Regarding the unlit "dip in the middle", digital image processing should be able to come to the rescue. A photoshop mask applied to some or all of the aligned images from a conventionally lit stack, would provide sources for composition.

Masks can be image-derived. I'm going to have to steal Paul's image to demonstrate - I think he's an amenable chap Anxious


This isn't quite the way a mask would be applied to images with unlit parts, but I hope conveys the idea. What it's doing is attempting to recover detail in the "fogged" part of the image.
Before, After, and a couple of the masks:


This is part where the stem is lost behind the petal. The Mask applies a Curves adjustment, to darken and increase contrast, where the mask is White. Some detail is restored, but not all of it.
The masks are produced by clicking in the image, copying, inverting etc, not by laborious painting, so they do apply all over the pic. The hardest part is getting the initial selection right, then the amount of blur, and then the "adjustment" such as the Curves. It's possible that more/different adjustments could be used to better effect.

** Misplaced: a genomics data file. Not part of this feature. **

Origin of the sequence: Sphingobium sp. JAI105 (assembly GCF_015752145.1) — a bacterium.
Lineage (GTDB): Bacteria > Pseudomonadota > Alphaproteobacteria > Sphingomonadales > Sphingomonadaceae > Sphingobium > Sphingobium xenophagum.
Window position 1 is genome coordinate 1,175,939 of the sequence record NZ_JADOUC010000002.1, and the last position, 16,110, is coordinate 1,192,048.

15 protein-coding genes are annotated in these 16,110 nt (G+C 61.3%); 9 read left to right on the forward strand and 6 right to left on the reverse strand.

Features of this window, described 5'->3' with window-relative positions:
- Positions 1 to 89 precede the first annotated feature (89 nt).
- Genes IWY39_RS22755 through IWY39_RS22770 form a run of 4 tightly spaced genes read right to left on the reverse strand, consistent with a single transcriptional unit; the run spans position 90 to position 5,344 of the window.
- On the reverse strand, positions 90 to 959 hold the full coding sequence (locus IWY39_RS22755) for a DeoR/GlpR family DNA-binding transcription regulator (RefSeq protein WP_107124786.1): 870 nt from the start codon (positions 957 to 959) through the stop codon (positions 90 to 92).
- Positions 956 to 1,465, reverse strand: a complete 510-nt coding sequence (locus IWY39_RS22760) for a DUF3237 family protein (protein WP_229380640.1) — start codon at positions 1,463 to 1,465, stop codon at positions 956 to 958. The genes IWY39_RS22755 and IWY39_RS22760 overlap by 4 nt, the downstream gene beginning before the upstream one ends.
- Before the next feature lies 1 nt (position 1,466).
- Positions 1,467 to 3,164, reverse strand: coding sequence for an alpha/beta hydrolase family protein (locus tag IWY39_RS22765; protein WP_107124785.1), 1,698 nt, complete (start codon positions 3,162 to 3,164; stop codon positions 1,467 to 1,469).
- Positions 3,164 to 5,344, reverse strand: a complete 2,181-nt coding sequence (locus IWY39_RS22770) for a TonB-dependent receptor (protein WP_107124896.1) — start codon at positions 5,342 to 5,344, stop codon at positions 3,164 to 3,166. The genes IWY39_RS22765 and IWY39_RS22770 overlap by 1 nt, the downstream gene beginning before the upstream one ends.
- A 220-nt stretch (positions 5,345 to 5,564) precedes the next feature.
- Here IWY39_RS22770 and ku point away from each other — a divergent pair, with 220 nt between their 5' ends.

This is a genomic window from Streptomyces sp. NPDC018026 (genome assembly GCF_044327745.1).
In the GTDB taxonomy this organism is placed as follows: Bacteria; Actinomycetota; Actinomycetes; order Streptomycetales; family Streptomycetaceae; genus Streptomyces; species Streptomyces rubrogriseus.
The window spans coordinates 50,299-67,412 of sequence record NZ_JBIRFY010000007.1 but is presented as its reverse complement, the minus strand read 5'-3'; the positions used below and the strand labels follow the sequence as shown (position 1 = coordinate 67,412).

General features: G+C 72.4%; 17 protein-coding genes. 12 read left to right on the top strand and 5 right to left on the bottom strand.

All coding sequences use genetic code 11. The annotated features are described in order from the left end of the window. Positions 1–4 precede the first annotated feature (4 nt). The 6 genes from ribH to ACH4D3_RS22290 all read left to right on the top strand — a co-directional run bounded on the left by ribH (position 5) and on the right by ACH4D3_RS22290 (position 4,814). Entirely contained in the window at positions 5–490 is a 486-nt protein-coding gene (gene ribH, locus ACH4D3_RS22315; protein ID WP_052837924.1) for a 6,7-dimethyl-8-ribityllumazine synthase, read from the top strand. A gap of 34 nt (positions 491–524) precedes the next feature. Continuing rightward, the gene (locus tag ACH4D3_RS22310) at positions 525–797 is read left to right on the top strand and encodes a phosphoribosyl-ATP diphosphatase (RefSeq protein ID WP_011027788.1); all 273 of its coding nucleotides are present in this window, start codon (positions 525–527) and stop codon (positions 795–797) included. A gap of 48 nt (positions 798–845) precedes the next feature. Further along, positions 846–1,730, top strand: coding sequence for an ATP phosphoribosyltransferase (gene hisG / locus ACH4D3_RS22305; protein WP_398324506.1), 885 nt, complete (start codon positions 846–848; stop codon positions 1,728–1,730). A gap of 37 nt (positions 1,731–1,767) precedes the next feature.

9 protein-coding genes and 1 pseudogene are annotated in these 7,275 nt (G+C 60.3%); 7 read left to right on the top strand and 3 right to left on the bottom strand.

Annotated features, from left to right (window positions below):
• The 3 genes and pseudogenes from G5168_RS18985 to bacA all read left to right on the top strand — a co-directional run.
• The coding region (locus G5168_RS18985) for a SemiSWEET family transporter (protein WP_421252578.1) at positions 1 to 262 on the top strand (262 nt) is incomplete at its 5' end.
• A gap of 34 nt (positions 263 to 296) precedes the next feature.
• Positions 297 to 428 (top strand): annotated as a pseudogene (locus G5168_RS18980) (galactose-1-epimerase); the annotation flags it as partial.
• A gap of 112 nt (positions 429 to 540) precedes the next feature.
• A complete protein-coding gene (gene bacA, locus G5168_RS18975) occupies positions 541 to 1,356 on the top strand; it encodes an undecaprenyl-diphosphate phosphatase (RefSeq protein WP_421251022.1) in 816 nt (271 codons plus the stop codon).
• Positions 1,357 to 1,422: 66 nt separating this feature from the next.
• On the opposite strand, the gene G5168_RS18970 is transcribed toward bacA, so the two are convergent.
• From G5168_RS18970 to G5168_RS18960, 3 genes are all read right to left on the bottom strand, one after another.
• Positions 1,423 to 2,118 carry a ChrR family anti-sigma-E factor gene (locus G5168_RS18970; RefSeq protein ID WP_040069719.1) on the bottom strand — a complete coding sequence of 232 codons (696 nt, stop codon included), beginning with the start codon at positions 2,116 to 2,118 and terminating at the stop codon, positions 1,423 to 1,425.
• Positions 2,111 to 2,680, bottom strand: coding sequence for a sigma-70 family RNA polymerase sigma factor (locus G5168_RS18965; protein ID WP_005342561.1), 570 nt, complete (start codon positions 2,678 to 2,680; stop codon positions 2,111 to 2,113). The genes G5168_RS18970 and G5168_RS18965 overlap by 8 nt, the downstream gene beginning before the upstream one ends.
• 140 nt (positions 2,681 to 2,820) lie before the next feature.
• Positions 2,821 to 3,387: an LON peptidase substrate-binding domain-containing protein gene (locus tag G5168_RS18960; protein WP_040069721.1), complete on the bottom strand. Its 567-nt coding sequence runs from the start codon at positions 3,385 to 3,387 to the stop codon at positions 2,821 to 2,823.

WHen done though, there are always odd results like colour shifts in small areas which need attention. It's not always quick, though I'm no PS expert. A good PS person is hugely faster than me.
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Charles Krebs



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PostPosted: Wed Jan 20, 2010 1:23 pm    Post subject: Reply with quote

Ahh yes! The Irvine Optical Dynaphot! I remember looking longingly over that broschure in the early '80s (I think it was). Even priced the slit lamps at that time... don't recall the price other than it was far more than I could consider at the time Wink
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dmillard



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PostPosted: Sat Jan 23, 2010 9:16 am    Post subject: Reply with quote

I believe this image was taken with the Dynaphot, and that Darwin Dale and George Lepp demonstrated its use while it was still being manufactured.